“… there are known knowns; there are things we know that we know.
There are known unknowns; that is to say, there are things that we now know we don’t know. But there are also unknown unknowns – there are things we do not know we don’t know.”
United States Secretary of Defence, Donald Rumsfeld, 2002
With the Christmas break just round the corner I know that if I don’t hit certain things right now it will be endlessly harder to pick them up in the New Year. So I have stopped making new work (see above) and am organising the references for my co-authored DHA paper.
I am into Harvard References. I don’t have an academic background but occasionally I stray into Dark Territory and have to abide by the mighty rules, one of which is correct referencing. Writing up the DHA paper has meant revisiting texts read and absorbed maybe five years back. I have been favoured with a good memory and this means I sometimes remember very well that I know something, but don’t remember how or why. If I recognised the need to know at time of reading I will have taken a note of a source. But as is the way with research, sometimes I don’t always know the relevance of a fact or a comment until a few years down the line. Then it can become vital – and that’s when it all goes a bit Rumsfeld.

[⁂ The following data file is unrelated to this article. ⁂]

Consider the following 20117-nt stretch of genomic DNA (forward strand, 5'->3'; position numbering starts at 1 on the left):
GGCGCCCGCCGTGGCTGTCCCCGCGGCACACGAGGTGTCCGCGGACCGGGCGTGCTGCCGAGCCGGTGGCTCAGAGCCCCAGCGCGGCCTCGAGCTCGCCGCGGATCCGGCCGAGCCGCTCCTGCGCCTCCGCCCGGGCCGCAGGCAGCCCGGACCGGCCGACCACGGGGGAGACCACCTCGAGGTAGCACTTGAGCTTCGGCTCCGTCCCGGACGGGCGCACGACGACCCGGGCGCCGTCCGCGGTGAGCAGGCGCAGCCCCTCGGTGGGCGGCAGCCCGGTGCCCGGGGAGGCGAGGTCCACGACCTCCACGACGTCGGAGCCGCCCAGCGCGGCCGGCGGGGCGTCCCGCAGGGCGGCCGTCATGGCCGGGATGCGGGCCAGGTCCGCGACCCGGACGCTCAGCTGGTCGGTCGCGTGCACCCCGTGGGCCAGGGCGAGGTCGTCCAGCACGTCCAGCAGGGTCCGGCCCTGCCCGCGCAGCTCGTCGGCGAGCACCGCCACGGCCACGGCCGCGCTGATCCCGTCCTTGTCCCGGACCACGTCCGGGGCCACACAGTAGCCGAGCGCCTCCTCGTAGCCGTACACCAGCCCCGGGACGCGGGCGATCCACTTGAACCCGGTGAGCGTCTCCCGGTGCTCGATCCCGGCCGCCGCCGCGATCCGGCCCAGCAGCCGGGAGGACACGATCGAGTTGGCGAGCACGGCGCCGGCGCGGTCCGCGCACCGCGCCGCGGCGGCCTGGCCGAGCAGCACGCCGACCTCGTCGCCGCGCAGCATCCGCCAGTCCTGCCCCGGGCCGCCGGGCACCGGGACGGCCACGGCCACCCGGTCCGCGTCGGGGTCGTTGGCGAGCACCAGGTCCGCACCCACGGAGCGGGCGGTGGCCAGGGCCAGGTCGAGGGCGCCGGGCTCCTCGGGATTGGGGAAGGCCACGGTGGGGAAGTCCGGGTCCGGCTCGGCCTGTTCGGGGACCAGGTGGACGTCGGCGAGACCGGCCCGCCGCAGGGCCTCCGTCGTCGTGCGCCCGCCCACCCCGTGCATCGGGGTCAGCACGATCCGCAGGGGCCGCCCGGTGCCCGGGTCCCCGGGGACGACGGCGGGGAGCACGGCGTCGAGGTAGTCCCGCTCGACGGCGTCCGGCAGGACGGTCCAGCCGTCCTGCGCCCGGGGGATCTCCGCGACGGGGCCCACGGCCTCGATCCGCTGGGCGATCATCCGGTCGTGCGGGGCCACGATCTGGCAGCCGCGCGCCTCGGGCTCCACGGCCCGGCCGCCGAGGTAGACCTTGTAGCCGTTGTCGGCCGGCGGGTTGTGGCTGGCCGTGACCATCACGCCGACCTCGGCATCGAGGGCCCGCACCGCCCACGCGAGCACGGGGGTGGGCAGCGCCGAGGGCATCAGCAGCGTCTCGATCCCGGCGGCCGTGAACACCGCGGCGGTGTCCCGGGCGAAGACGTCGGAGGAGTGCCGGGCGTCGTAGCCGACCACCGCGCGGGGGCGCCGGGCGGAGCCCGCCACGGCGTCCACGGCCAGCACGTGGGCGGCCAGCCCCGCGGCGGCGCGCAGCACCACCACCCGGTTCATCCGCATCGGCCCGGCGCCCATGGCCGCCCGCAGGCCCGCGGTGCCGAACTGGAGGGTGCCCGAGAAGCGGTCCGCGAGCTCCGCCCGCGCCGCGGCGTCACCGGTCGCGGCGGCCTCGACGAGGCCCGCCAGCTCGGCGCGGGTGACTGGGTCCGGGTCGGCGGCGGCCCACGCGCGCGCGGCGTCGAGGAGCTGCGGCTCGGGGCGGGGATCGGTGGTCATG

So to his much lampooned statement (which I have always felt is more sane than many suppose) I’d add the following:
“… there are known knowns; there are things we know that we know. We just don’t know where we read them…”
And I recommend the University of Exeter’s helpful online resource here.